Rachmaninoff's poem for soprano, tenor and baritone plus chorus and orchestra, is based on a text adapted from the poem by Edgar Allan Poe. The four movements describe the sounds of various types of bells which encompass the entire range of human life. The composer thought it his best composition. The Taneyev cantata for mixed chorus and orchestra is in three movements and is based on a short poem and was used at a memorial concert for the pianist Nikolai Rubinstein. Taneyev used many different forms of Bachian counterpoint while attempting to fuse Russian liturgical and folk music. Again, the Russian performers win the day vs. some of the more tepid Western recorded versions of The Bells. (The Taneyev may be a first recording for all I know.)

RIMSKY-KORSAKOV: The Maid of Pskov; Legend of the Invisible City of Kitezh (Symphonic Suite); Fairy Tale; Fantasia on Serbian Themes - Moscow Sym. Orch./Igor Golovchin - Naxos 8.553513:

If you tire of hearing the umpteenth Scheherazade, this bargain collection of off-the-beaten-track Rimsky-Korsakov may be just your ticket. The first two suites - the major works on the disc - are taken from two of the many operas in which the composer specialized. His self-taught skills in colorful orchestrations come thru here just as well as in his music without operatic connections. The four movements of the Legend depict the various battles, abductions, weddings and city-disappearances of the opera.

- John Sunier

Four For the Musically Brave Listener...

TERRY RILEY: Requiem for Adam; The Philosopher's Hand - The Kronos Quartet; Terry Riley, piano, (Philosopher's) - Nonesuch 79639-2:

While part of the San Francisco-based Kronos continuing effort commissioning works for them by contemporary composers, this one has a stronger personal tie-in. It was composed in memory of the 16-year-old son of the quartet's first violinist David Harrington, who had died suddenly. Riley, who single-handedly started the repetition arm of minimalist music with his l964 In C, here opts for more density and complexity. He even employs a prerecorded tape of processed sounds in sync with the string quartet. The last of the three movements includes a funeral march but also a jazzy blues dance in 7/8 time. The closing five-minute piano solo by Riley was improvised in the Skywalker studio where the recording was made and returns to some of his minimalist piano meditations.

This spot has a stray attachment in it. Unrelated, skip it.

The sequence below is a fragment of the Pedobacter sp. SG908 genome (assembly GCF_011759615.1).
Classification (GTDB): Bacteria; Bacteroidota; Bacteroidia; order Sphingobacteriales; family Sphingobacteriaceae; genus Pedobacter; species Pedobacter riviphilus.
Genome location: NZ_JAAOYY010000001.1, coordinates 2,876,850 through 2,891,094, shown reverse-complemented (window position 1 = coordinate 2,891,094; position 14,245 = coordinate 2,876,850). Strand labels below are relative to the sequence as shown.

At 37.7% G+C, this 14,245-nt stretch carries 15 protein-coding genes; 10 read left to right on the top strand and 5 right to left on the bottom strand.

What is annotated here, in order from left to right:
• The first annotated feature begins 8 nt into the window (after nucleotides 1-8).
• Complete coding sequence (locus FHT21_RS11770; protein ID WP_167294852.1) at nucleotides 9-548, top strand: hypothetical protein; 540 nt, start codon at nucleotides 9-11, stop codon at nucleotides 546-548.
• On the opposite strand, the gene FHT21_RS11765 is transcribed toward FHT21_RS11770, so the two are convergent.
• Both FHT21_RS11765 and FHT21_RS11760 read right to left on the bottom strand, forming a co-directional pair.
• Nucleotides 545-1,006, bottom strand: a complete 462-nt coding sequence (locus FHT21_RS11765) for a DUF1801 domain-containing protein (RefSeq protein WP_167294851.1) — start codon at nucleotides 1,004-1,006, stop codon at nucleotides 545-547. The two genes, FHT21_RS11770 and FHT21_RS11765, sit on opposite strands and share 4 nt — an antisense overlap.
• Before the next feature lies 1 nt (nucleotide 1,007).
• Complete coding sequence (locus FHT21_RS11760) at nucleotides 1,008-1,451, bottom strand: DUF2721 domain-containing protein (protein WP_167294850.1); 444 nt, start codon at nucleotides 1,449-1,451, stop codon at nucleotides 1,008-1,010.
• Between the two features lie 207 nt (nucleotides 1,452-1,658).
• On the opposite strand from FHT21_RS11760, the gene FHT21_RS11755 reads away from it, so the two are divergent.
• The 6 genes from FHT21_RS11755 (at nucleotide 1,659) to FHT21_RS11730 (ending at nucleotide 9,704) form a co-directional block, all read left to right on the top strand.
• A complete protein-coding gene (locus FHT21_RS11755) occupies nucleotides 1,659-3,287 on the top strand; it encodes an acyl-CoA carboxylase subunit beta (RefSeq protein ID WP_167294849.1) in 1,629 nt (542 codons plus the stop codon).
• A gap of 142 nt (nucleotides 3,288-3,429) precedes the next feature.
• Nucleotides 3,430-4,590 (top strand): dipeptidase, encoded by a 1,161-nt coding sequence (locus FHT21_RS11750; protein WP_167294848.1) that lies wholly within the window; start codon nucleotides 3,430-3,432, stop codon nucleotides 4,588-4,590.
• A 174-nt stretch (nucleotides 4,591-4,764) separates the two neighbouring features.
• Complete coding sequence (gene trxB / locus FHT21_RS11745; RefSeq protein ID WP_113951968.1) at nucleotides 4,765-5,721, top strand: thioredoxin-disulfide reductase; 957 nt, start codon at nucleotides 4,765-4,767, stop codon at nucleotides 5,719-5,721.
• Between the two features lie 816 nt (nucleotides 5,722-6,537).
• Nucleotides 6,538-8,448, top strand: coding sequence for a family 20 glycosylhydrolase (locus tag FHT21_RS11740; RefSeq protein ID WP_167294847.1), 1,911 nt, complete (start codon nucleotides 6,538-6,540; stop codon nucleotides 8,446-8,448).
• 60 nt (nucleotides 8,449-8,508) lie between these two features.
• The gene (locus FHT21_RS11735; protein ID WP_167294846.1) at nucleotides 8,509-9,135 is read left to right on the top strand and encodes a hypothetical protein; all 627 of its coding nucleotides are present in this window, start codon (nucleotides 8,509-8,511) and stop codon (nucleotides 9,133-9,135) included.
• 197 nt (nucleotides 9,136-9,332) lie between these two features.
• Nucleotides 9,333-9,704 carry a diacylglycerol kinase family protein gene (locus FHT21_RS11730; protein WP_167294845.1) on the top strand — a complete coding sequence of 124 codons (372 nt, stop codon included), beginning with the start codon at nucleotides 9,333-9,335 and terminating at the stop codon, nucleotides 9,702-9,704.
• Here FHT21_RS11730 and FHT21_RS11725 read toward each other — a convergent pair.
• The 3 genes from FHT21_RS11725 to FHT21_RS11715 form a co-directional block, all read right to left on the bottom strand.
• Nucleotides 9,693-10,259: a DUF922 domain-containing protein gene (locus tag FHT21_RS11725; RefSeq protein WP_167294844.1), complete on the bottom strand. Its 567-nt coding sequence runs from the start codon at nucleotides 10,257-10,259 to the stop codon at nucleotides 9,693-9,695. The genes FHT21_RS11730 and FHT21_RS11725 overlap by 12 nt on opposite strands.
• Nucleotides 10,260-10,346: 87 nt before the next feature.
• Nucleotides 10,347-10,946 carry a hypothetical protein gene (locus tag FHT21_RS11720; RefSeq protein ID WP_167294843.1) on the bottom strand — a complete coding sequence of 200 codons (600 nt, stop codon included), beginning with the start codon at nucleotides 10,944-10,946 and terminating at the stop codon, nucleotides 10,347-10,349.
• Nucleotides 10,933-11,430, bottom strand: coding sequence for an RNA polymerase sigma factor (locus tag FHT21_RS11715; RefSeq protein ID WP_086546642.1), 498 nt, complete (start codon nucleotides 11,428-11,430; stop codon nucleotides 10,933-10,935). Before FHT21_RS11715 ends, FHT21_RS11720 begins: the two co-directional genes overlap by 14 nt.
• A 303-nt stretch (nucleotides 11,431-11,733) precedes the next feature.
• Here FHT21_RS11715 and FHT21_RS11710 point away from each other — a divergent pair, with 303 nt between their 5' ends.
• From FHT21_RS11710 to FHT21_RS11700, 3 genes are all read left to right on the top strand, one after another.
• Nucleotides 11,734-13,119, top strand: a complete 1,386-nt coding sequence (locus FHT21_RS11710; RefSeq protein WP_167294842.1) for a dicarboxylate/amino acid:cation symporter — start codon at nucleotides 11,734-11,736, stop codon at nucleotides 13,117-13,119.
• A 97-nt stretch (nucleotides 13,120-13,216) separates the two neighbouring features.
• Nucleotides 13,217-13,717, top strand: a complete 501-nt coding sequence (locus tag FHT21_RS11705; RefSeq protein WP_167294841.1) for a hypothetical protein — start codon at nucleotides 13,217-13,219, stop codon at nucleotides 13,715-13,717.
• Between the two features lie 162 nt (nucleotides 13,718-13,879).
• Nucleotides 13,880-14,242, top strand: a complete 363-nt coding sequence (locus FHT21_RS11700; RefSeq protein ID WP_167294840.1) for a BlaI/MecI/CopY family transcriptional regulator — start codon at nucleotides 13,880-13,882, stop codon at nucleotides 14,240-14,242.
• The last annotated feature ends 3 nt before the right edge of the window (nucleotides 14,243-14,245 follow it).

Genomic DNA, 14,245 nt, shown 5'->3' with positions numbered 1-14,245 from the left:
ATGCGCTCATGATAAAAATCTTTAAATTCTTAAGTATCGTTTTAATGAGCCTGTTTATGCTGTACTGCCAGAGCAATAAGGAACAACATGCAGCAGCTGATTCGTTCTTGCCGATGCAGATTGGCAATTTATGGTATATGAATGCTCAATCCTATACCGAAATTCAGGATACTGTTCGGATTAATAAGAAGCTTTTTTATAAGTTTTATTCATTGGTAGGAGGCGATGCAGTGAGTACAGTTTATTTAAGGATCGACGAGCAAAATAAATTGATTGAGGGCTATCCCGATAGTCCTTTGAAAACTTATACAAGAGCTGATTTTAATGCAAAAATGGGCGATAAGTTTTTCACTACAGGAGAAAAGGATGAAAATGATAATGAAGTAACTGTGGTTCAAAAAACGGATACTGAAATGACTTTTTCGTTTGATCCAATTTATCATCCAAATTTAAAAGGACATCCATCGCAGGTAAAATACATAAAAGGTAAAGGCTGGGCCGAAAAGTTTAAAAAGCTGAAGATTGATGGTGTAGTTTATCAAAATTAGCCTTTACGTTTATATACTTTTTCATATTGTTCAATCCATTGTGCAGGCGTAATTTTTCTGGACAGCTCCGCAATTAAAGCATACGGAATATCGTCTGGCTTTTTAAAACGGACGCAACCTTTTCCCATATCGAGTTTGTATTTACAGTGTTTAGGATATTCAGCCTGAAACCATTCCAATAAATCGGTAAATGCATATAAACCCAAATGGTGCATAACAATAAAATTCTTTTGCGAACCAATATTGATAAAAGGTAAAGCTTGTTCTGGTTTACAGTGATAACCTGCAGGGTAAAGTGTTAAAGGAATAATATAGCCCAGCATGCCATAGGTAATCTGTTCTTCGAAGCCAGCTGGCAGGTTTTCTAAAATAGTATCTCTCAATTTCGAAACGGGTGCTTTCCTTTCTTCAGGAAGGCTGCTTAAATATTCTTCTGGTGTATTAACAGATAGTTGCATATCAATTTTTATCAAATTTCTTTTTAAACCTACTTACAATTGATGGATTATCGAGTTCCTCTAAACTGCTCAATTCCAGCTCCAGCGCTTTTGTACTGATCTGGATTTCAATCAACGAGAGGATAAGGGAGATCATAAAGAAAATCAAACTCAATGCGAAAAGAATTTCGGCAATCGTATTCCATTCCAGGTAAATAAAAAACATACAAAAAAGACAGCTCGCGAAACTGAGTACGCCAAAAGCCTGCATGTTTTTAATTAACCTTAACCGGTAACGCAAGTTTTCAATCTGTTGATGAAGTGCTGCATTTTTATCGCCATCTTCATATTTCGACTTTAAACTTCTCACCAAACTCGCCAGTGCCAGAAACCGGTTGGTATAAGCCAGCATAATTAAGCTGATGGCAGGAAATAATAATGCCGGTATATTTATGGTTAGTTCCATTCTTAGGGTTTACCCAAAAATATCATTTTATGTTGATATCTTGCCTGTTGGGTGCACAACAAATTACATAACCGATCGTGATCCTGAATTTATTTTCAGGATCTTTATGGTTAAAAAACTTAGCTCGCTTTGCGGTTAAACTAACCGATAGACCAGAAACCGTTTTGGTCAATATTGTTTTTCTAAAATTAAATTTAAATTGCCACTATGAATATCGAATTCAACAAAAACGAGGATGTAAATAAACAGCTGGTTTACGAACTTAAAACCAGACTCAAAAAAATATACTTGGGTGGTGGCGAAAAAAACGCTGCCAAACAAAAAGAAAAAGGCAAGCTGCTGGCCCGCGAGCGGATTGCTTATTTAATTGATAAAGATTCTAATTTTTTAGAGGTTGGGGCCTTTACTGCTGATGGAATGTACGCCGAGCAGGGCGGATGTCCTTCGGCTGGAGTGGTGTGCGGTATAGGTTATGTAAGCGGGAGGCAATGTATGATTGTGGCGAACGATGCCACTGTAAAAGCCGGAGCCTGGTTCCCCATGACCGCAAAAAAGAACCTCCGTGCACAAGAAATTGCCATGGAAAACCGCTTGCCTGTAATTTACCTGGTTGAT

INGRAM MARSHALL: Kingdom Come; Hymnodic Delays; Fog Tropes II - American Composers Orch./Paul Lustig Dunkel (Kingdom); Paul Hillier's Theater of Voices (Hymnodic); Kronos Quartet (Fog) - Nonesuch 79613-2:

More cutting-edge music from Nonesuch. Marshall is known for his incorporation of recorded sounds of the real world into his music. Fog Tropes was created almost two decades ago using a tape of sounds of San Francisco fog horns, seagulls, flute and vocalizations plus a live brass ensemble. The new version uses the same sound effects tape but strings instead of brass. Hymnodic Delays reworks several psalms by early New England vocal composers, but run thru digital delays. The title selection uses several recordings made in Yugoslavia in the l980's plus the orchestra to communicate the composer's thoughts on the terrible war there fueled by ethnic hatreds. I can think of some groups here in the U.S. Who could well listen to this work at present.

- John Sunier

The Zappa Album - Ensemble Ambrosius - BIS Northern Lights CD-5013:

This innovative ensemble is the second European one I've heard focusing on the wild and wooly-bully music of the late Frank Zappa. The first was from Holland, but they didn't perform on most Baroque instruments as does the Finnish Ensemble Ambrosius. These amazing players have thoroughly studied early music as well as contemporary. This album grew out of a performance during a summer course on early music where the harpsichordist joined with a Baroque cellist to perform Zappa's Uncle Meat. Most of the instruments are amplified and the idea of the basso continuo group was applied to their arrangements of Zappa's music. They found that with the basso continuo the rules of accompanying the melody harmonically and rhythmically were pretty much the same as with the rhythm section of a rock group. 15 instrumental tracks, including Igor's Boogie, Alien Orifice, and G-Spot Tornado. Ear stretching, to say the least.